I think one of the things that has affected me the most when it comes to traditional art making tools is this philosophy: Bob Kato, a teacher at Art Center, once said to buy the best tools you can afford, because half the time with cheaper tools you will spend arguing with the capabilities of what it can do.
Now, that can be extremely unfair to the poor art student/enthusiast, as good supplies get extremely costly. But I think Bob knows what's up with his years of experience, and I do too (now)!
Enter: Arteza. I thought it was a weird Amazon brand but friends of mine were using it and making beautiful little gouache studies. I saw a sale and went for it.
I bought this kit: x. It ended up not arriving correctly despite the delivery status so they very lovingly sent me another one. Arteza has EXCELLENT customer service. I can very much vouch for that.
My experiment: buy an empty palette and fill it with gouache so I can gouache on the go. I am very attracted to the flat, matte quality gouache can give so I was excited.
For about two weeks it stayed put so I thought I would take it out for a spin. When I opened up my palette, the gouache was crumbly. I'm not surprised, because this isn't what it is for. Upon rewetting, I did get some pigment and managed to paint this:
The consistency from the dried pans gave a transparent, watercolor effect on the Midori / Traveler's Notebook watercolor insert. It was fine, if not a bit grayed out / muted on the paper.
On the Leuchtturm sketchbook paper, applied from the tube the colors looked nice and pigmentation felt consistent.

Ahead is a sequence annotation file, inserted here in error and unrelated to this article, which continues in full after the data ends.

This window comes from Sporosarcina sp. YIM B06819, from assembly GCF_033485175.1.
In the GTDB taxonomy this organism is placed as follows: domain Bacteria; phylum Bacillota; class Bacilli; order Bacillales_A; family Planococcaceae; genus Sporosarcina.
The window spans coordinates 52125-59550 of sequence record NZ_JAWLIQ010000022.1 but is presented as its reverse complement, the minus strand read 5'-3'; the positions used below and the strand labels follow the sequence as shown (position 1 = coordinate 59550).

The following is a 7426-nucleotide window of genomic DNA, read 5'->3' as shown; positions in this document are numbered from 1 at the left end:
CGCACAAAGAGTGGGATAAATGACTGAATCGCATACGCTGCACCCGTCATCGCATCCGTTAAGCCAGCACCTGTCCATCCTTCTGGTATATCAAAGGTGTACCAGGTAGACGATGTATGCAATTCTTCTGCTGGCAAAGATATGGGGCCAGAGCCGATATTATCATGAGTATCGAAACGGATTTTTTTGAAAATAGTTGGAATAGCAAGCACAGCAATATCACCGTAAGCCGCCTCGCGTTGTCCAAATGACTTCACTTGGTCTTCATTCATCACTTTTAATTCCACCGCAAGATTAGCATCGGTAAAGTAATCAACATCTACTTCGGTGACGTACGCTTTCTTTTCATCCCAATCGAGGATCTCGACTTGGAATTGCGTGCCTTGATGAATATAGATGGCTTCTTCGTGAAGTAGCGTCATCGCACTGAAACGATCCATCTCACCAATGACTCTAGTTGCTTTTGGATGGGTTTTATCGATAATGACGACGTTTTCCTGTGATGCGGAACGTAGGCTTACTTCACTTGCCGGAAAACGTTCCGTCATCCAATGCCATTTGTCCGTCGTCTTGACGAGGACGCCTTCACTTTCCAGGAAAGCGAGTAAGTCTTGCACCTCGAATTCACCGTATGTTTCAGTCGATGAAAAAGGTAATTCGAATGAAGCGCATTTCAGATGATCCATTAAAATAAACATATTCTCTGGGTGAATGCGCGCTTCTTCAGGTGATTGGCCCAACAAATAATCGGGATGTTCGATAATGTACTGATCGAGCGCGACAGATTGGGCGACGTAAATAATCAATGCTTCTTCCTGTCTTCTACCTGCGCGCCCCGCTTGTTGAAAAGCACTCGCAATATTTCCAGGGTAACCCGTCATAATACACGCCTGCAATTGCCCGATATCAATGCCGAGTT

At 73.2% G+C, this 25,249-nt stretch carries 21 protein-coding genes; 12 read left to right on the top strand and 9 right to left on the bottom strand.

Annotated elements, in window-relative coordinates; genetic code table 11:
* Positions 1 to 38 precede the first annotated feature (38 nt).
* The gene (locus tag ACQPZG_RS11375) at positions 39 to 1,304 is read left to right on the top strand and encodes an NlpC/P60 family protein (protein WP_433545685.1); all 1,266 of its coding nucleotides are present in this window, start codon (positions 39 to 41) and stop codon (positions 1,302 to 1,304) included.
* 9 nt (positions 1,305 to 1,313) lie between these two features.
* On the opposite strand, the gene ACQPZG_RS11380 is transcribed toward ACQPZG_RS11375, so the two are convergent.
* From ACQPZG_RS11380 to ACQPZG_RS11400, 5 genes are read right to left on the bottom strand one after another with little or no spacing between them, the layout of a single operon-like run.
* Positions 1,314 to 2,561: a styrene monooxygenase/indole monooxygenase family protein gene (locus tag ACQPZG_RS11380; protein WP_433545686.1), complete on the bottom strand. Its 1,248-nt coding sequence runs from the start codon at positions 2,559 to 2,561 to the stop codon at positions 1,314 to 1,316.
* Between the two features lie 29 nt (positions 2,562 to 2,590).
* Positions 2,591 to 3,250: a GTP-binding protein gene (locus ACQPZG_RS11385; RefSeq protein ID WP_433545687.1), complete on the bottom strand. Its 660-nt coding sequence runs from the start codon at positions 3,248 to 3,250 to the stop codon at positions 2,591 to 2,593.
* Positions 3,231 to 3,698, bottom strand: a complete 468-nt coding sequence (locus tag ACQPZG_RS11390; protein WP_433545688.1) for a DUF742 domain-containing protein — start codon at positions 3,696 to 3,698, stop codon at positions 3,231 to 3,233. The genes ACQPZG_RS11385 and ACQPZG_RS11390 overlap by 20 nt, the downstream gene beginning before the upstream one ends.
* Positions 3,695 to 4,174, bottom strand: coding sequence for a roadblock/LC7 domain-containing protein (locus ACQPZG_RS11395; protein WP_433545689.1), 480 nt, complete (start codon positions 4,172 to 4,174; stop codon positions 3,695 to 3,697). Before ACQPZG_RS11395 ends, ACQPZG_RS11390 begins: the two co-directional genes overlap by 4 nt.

From the tube and on canvas board, a few months after purchase I found myself wrestling with the paint quite a bit. A few tubes were dried out already despite me keeping caps tight and closed. I wouldn't say I am the best painter, but I found myself frustrated because it wasn't behaving the way gouache normally does. The yellows in particularly weren't as opaque as the other colors so they behaved badly; I was unable to rework the yellow so I had to add a lot of paint which caused an inconsistency with textures among both paintings.
Here is a painting I did with Holbein Gouache. In comparison, yes it's more expensive, but it is creamier and better behaved on the brush. I feel like this image is a better representation of what I am capable of, painting wise, and I can see the flaws that my actual lack of skill show in this image.
The same brush was used for all three daffodil paintings, and I did all three in three days back to back.
Would I recommend Arteza? Yes and no. I think if you are truly starting then I would buy a set; because of Arteza I am way more comfortable squeezing paint on a palette that I could actually paint with and not feel guilty because of the price. I still will use my set to completion.
I wouldn't recommend it if you are already comfortable with other brands (Holbein, Windsor & Newton, Daniel Smith etc). There's just too much of a lack of consistency among the pigmentation and texture of the paint on the brush. I find it harder to control.